Beautiful and interesting. Those are the words I think about when I am buying or making Christmas decorations. The "11 Ladies Dancing" ornaments came to me when I traced a Martha Stewart magazine template (for an extending paper garland) and converted it into 11 ballerinas that I could dress in paper gowns. A ribbon at their waist is the perfect place to catch the hook of an ornament hanger.
Since we are spending Christmas in an apartment in Seattle, the majority of my Christmas ornaments are still back in Michigan! I flew some non-breakable ornaments out with me (i.e. dancing ladies) and purchased a collection heart ornaments made of laser cut wood.
This post, however is meant to highlight the plaid ribbon garland I made. Can you see how it adds a bit of depth and shine. I just love it. I have never made garland before and it was too easy (and effective!) not to mention it to you.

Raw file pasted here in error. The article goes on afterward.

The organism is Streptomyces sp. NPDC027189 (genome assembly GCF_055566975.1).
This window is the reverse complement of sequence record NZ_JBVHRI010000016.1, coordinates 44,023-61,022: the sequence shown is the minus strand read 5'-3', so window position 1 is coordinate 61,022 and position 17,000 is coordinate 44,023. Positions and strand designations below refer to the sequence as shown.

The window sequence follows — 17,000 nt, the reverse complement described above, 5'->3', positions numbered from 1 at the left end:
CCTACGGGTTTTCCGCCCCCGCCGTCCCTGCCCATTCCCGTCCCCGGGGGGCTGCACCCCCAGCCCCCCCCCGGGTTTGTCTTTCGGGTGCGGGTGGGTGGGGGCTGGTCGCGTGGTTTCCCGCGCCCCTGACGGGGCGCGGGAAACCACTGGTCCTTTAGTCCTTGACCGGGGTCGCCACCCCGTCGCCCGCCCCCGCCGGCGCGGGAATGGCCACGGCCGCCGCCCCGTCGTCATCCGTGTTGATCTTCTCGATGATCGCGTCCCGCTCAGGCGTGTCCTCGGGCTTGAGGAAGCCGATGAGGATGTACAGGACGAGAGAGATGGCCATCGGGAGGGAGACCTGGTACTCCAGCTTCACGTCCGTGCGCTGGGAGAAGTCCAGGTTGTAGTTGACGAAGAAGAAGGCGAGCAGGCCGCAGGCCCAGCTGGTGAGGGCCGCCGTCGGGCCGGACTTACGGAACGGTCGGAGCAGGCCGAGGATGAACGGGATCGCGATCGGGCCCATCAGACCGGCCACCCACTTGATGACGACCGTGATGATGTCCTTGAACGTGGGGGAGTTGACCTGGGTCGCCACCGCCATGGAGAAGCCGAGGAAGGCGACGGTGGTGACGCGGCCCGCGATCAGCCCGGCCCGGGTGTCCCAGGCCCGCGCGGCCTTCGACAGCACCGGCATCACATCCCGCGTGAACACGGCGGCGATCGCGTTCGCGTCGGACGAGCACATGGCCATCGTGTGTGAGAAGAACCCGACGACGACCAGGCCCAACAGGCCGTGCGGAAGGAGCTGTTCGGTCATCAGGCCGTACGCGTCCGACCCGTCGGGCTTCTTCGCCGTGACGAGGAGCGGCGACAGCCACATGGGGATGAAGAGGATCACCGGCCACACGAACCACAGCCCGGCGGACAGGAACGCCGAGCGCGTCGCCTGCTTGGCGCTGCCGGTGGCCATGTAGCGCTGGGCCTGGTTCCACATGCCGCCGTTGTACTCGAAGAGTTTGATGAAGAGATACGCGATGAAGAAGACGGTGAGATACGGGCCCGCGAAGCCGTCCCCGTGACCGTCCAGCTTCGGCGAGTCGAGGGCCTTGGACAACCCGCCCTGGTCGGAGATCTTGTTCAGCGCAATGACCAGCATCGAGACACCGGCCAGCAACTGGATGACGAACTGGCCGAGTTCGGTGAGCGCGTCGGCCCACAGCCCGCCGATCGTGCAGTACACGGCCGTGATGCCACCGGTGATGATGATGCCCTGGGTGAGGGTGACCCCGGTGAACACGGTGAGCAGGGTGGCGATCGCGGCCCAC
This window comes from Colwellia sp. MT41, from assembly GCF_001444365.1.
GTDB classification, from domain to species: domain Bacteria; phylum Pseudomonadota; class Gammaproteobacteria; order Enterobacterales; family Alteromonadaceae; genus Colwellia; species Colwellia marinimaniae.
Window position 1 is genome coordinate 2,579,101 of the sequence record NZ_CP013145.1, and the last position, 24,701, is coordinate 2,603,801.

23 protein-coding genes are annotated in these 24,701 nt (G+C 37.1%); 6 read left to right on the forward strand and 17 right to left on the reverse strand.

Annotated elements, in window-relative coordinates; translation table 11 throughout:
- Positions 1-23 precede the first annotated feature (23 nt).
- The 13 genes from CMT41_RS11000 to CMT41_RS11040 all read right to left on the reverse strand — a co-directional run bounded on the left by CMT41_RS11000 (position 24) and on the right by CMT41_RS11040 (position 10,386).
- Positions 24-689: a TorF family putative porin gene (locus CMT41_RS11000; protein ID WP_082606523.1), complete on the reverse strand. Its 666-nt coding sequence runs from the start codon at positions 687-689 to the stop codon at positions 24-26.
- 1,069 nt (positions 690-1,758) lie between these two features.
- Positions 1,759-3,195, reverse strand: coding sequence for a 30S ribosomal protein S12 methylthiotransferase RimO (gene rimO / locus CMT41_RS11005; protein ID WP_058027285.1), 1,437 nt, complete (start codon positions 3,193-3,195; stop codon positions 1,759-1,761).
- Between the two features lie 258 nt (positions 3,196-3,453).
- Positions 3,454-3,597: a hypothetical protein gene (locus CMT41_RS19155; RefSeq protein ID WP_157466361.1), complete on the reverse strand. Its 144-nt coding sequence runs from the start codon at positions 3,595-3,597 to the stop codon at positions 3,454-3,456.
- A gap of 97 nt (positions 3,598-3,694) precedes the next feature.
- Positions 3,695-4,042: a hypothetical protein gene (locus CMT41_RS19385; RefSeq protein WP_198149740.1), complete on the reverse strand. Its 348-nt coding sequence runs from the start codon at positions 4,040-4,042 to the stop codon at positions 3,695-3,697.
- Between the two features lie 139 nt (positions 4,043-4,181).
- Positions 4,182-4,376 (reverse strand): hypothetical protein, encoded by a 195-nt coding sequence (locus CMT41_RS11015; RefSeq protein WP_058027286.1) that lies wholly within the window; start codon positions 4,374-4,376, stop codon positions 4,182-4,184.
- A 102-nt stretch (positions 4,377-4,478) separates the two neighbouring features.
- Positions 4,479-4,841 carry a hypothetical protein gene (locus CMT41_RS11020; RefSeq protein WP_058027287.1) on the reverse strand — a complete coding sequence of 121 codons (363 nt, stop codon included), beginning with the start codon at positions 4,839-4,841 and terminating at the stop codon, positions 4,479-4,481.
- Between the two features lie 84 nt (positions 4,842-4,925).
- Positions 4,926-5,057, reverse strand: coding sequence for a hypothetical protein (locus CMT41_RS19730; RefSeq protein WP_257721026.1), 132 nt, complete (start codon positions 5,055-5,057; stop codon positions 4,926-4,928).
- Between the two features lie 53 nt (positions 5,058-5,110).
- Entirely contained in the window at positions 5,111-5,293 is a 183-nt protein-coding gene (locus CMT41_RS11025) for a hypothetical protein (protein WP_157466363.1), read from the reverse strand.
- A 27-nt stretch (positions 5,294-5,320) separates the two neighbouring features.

It all started when I attended a church rummage sale in Issaquah this fall. I bought a Ziploc bag full of tiny vintage ball ornaments for 50 cents. Inside there were roughly 60 faded blown glass balls, all about the size of a macadamia nut. I cut 15 lengths of plaid ribbon (two inches long) and threaded 4 ball ornaments onto each one. Then I tied each group of 4 ornaments onto a long length of the same patterned plaid ribbon. It created a beautiful garland with shiny baubles every few inches and the whole project cost less than 5 dollars.
While its not realistic to count on rummage sales, you could easily buy small ornaments at the craft store and create your own version. Deep green velvet ribbon with a mixture of both shiny and dull gold balls; Pastel plaid ribbon with lavender and yellow balls. The options are endless.
While this was my first custom garland, it won't be my last. I'm having too much fun.